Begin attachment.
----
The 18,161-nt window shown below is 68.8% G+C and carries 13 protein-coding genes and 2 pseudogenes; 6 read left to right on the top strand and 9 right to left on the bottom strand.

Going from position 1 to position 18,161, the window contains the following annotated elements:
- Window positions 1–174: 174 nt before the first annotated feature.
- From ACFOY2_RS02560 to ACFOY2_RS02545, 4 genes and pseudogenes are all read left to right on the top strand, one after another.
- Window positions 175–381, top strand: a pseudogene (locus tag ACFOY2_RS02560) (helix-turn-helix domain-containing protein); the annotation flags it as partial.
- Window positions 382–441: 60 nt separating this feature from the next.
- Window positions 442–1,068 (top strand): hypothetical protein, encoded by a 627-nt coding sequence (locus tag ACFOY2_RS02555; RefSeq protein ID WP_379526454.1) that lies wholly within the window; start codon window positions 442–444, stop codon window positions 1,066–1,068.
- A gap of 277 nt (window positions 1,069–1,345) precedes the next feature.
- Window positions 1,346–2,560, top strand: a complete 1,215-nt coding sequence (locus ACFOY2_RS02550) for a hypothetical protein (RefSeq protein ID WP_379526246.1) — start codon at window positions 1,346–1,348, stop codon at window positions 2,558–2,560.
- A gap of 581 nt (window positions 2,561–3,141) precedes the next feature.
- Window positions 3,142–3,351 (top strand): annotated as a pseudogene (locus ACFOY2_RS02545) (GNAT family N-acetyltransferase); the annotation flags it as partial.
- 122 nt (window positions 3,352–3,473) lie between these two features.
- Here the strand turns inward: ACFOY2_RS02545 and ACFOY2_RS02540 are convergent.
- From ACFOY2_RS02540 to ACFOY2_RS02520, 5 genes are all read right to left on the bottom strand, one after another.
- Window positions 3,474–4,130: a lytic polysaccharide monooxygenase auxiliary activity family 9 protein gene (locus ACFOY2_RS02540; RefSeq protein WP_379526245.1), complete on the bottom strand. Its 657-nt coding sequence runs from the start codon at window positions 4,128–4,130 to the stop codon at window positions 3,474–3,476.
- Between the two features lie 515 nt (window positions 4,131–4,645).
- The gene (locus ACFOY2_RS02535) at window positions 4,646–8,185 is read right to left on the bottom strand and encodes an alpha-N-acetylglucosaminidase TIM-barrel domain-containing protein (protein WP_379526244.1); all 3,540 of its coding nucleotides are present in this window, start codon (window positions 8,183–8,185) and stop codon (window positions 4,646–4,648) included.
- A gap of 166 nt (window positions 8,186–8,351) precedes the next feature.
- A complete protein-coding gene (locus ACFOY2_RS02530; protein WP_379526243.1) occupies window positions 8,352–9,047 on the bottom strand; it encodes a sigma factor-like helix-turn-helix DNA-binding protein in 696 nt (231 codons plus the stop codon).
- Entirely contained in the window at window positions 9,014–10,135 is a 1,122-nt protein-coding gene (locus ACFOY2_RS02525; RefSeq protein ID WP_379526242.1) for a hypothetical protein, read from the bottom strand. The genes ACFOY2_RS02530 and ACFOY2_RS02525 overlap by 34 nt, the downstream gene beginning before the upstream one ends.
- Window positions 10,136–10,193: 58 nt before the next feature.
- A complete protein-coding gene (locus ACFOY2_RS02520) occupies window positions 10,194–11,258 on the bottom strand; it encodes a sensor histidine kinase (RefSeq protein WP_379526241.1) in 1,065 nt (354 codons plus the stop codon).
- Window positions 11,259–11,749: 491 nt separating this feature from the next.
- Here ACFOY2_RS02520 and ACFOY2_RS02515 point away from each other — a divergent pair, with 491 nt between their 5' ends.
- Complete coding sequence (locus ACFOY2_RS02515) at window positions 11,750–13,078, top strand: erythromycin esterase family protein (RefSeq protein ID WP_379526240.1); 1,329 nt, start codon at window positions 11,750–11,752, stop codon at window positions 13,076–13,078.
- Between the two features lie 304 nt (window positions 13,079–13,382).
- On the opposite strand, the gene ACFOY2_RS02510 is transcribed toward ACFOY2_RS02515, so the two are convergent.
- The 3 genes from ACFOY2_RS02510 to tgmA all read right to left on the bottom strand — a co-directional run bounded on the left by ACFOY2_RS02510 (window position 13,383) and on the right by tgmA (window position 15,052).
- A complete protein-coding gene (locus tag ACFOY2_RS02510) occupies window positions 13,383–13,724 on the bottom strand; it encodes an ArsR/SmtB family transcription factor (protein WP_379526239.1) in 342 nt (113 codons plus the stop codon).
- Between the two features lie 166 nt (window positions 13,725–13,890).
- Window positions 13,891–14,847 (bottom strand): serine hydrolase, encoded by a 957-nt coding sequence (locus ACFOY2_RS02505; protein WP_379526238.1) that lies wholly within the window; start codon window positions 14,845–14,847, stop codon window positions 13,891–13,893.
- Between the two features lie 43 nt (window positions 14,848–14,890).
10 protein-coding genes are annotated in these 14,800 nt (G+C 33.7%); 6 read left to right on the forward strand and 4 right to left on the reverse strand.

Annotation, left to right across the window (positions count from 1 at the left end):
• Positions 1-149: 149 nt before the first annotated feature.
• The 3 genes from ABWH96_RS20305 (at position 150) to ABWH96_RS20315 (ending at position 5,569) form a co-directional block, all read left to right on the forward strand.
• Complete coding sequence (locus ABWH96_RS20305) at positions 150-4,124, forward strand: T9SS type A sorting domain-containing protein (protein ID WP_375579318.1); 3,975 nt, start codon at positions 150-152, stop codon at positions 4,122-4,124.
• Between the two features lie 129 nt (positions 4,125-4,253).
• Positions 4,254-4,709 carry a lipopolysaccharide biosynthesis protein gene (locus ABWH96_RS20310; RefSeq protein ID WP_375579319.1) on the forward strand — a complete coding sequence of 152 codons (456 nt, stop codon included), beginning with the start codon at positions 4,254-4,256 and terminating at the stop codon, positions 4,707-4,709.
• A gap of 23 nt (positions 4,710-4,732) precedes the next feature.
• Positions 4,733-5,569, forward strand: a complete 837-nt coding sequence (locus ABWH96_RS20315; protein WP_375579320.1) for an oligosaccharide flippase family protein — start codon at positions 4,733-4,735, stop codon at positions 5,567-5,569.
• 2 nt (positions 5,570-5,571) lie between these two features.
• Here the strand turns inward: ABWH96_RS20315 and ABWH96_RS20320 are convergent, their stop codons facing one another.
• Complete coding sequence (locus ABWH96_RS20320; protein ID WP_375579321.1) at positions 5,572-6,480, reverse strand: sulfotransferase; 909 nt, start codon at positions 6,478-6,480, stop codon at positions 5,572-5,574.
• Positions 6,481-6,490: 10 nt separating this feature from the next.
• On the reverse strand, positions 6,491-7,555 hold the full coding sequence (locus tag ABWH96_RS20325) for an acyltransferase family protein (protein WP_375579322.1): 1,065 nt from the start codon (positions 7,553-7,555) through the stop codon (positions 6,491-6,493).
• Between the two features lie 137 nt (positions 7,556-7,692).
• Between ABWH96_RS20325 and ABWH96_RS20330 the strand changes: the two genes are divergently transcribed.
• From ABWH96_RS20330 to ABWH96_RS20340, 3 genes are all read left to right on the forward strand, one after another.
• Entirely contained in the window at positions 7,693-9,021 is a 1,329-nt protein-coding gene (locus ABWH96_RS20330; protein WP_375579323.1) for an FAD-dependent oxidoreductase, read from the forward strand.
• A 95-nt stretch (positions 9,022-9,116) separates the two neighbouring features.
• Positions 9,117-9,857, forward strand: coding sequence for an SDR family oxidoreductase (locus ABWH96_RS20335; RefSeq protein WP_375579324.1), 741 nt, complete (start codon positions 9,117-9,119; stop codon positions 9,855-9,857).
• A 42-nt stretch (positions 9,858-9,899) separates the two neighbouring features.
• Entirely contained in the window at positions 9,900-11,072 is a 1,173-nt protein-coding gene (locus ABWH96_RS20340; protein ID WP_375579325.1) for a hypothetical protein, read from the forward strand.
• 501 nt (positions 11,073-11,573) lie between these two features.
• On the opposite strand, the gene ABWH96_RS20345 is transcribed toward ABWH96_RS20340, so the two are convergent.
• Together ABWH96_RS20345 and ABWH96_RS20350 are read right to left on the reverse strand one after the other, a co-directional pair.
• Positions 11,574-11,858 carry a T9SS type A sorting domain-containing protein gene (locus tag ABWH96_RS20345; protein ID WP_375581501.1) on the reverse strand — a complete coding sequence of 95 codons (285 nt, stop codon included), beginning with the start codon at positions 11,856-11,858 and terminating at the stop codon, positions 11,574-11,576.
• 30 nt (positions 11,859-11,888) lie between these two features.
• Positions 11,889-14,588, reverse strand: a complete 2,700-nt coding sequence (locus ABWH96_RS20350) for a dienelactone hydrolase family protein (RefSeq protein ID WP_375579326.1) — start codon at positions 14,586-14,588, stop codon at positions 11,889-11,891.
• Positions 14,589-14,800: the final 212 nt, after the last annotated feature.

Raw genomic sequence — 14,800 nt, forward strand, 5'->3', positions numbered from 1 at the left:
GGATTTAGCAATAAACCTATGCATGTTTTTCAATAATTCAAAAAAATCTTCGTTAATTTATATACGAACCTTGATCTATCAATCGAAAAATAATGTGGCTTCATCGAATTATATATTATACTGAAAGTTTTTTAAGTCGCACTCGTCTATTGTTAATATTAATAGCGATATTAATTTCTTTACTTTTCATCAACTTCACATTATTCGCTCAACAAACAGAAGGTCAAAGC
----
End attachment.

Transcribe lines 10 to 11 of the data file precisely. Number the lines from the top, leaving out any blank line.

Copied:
- A gap of 581 nt (window positions 2,561–3,141) precedes the next feature.
- Window positions 3,142–3,351 (top strand): annotated as a pseudogene (locus ACFOY2_RS02545) (GNAT family N-acetyltransferase); the annotation flags it as partial.